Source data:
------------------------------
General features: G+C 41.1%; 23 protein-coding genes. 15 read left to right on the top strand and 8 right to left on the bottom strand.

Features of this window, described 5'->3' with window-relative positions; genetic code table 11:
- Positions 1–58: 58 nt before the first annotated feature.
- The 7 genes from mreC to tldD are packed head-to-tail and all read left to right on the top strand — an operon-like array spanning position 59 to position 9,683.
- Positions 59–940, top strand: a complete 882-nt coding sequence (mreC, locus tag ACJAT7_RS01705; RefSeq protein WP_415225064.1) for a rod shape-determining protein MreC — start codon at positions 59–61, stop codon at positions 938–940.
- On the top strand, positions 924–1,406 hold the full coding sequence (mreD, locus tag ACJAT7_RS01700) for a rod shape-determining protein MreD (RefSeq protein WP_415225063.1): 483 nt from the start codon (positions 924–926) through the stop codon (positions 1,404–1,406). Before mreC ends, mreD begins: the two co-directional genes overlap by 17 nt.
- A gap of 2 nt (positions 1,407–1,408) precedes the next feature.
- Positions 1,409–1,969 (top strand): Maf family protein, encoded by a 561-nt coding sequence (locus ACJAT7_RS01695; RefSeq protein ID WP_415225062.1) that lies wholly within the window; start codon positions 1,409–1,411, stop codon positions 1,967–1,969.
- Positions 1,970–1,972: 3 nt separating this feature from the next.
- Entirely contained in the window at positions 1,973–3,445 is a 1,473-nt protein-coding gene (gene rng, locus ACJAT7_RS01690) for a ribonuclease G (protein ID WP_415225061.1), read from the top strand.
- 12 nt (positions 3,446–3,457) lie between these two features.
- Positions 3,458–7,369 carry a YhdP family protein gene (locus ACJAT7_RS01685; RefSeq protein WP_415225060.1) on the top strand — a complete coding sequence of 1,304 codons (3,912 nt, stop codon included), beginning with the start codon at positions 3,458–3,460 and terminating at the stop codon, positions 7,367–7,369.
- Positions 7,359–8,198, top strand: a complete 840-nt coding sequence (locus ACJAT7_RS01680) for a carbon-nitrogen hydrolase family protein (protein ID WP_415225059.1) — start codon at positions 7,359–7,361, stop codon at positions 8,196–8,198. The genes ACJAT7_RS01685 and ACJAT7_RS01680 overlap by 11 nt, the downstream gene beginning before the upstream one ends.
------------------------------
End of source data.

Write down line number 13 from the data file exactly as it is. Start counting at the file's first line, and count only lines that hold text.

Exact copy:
- Positions 7,359–8,198, top strand: a complete 840-nt coding sequence (locus ACJAT7_RS01680) for a carbon-nitrogen hydrolase family protein (protein ID WP_415225059.1) — start codon at positions 7,359–7,361, stop codon at positions 8,196–8,198. The genes ACJAT7_RS01685 and ACJAT7_RS01680 overlap by 11 nt, the downstream gene beginning before the upstream one ends.